Saxony, The Featured Cheese
Saxon Homestead Creamery may be the next frontier for a unique understanding of the terroir of Wisconsin. The combination of location, geology of the soil, average humidity, rainfall, wind, and other climate conditions that can make a wine distinctive, also make the creamery’s namesake cheese, Saxony, distinctive.
“I never really believed it when people talked about the terroir of foods, or recognizing the region of origin of a cheese just by its taste, but now I know it’s true,” Jerry Heimerl admits. He adds, “Cheese is a living food.” It needs attention, not unlike wine. At the creamery, Jerry has multiple refrigerated, walk-in coolers that are the size of large caves to age the cheeses after they have been made.
Can milk, like wine, have exceptional vintages? As with wine, there are years that have more favorable conditions for producing milk and cheese. This summer, the pastures flourished under the stewardship of the Klessig-Heimerl and Klessig families, the fifth generation descendants of a family of farmers from Saxony, Germany. In turn, the cows produced milk with notably high butterfat content. Steady heat and dryness followed by short periods of rain supported the perfect blooming of beneficial bacteria responsible for the Saxony cheese.
The young 2012 Saxony cheese is mild, sweet, and nutty. It is reminiscent of a Swiss cheese, yet rounder in flavor and creamier. When melted, Saxony cheese has the consistency of fontina. When sliced thinly and tasted at room temperature, the cheese conveys a unique flavor that is as powerful and immediate as the joy of catching snowflakes on the tongue for the first time.
Jerry is part of the Klessig family through his wife, Elise, daughter of “Big Ed,” a stalwart steward of the land. Big Ed is the iconic face of the American farmer photographed by Eve Arnold on the cover of In America. A poster of the cover sits in the corner of the retail store at the creamery, as if Ed is still watching over the family with pride. Pictures of other ancestors and scenes of the farmstead line the walls like a timeline of the family’s stewardship.
Pictures of other ancestors and scenes of the farmstead line the walls like a timeline of the family’s stewardship.
With Ed’s encouragement, Jerry moved forward with the idea to make cheese like some Klessig ancestors had done. He knew then that “the care of the land, and the quality of the soil is important,” because it affects the crops, the milk, and the cheese.
On the farmstead, the soil is rich with glacial deposits. The grasses and the cattle look hearty, full of life and color, connected with the land. Everything is robust, and the cheese follows suit.
Jerry now runs the creamery full-time while his brothers-in-law, Karl and Robert, operate the dairy farm not far from the shores of Lake Michigan inCleveland,Wisconsin.
The Cycle of Soil, Cattle, and Milk
Blending milk from multiple farms is a common practice for most cheese-makers, but Jerry thought the true flavor of the milk from their farm was lost when he tried this method initially. To preserve the richness of flavor that comes from the soil, Jerry made the decision to use only milk from the family’s herds of cattle. He wanted the Saxon Homestead Creamery cheeses to be uncommon and world class.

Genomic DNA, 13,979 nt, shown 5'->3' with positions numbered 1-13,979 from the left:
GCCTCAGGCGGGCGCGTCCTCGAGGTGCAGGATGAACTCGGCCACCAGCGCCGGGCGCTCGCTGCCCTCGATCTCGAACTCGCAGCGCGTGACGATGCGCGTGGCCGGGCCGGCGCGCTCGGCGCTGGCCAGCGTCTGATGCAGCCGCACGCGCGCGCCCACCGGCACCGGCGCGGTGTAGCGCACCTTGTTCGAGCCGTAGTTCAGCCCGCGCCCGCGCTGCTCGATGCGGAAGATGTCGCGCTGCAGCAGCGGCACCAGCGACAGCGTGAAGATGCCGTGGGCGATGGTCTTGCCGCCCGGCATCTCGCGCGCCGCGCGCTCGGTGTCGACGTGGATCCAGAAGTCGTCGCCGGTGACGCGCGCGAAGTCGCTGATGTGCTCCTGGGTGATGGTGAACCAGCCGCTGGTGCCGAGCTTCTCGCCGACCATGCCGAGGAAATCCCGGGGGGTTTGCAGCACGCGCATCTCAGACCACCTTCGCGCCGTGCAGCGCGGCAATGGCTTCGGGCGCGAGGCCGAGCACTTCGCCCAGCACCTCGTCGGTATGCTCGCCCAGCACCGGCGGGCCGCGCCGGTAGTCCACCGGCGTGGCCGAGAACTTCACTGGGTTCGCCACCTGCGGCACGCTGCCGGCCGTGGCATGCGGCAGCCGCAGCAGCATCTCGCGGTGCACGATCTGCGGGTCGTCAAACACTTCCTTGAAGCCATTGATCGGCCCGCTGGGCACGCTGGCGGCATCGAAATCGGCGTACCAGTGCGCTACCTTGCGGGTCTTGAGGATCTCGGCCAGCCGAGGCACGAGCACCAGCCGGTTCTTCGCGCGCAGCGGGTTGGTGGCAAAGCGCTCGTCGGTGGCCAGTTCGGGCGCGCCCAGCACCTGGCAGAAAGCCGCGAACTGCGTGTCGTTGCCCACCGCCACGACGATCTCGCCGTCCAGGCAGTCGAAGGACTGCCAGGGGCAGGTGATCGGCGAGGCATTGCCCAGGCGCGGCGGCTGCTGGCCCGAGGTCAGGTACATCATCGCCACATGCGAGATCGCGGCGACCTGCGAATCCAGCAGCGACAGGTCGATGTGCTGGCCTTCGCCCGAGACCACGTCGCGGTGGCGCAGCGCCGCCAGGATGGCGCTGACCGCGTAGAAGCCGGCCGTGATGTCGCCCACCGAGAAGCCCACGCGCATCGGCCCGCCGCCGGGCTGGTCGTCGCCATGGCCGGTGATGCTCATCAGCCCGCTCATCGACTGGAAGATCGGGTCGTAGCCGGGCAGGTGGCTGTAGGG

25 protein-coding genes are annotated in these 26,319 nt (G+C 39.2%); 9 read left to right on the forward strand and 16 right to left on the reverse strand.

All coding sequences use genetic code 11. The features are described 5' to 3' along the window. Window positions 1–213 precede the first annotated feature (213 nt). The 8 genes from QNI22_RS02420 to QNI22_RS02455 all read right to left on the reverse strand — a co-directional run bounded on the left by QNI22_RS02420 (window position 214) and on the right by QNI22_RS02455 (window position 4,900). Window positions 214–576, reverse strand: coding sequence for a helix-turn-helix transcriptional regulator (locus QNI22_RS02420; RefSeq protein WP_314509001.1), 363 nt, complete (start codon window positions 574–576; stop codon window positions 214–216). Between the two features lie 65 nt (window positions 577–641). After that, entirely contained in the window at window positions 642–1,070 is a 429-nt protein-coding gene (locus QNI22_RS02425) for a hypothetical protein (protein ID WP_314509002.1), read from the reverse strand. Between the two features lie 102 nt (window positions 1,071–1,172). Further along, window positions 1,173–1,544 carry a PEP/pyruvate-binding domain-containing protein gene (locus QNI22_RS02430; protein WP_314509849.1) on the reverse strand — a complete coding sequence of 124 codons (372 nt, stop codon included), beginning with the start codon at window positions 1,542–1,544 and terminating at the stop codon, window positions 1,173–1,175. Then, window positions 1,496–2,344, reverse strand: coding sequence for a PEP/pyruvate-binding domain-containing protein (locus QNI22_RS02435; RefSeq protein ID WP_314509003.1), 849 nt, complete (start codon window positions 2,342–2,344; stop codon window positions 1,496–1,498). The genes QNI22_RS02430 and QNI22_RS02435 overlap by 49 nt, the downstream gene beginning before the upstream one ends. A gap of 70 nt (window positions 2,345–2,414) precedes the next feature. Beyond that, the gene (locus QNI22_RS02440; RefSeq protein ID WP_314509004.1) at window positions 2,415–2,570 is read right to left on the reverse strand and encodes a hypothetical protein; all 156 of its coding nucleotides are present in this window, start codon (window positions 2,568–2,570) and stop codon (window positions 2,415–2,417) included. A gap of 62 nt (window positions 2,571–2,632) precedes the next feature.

Jerry says, “The cattle are healthy. They live almost two years outside before they see the inside of a barn.” There is indoor shelter for them in very inclement weather. “Neighbors didn’t like it a while back. They felt bad about the cattle being outside, until they learned that the cattle were healthier in the fresh air. They were created to live outside. Barns were built by farmers to make it easier for them to collect milk.”
The herd is rotated through different paddocks to graze on grasses. The cattle fertilize the soil; and as they eat, they keep the grasses at a manageable height, better than a lawn mower. The land used for grazing is replanted in different years with crops that replenish the soil, so that the land’s nutrient composition is not depleted through monocropping.
Of the family farm’s philosophy, Jerry says, “We follow nature.” The philosophy is evident in Jerry’s description of how his brothers-in-law and he breed cattle, “We synchronize our cows to have their calves in the early spring, the way most animals would if they bred naturally. The cows follow a natural lactation curve that follows nature. For the farm, this natural cycle means that the milk production fluctuates [in quantity] and butterfat content, and that most of the milk is produced during the grass growing season when the cattle can eat fresh grass.
A Boy’s Passion
Jerry fell in love with cheese while running deliveries to a Sicilian-owned market where cheese was made with milk from his dad’s farm. His youthful excitement and passion to make high quality, world class cheese has remained constant since those days. His constant pursuit of quality has also led to hiring an on-site master cheesemaker who manages the science and art of making the different varieties of cheese that Saxon Creamery sells online, at retail stores, and through farmers’ markets. Click here to find out more.
A Man’s Mission
Like a vineyard owner, Jerry faces new demands for products from consumers each year. Growth requires Jerry to consider milk production, the size of the herd, and the number of caves and shelves in the caves to house aging cheeses. Making artisan cheese is tough work, especially when the quality standards are as high as Jerry’s. As Saxon Homestead Creamery expands, Jerry acts as an ambassador of good tastes, as he takes and showcases the bounty of Wisconsin soil in more corners of the nation, with our local terroir in each bite of cheese. To learn more about Saxon Homestead Creamery and its other cheeses, click here.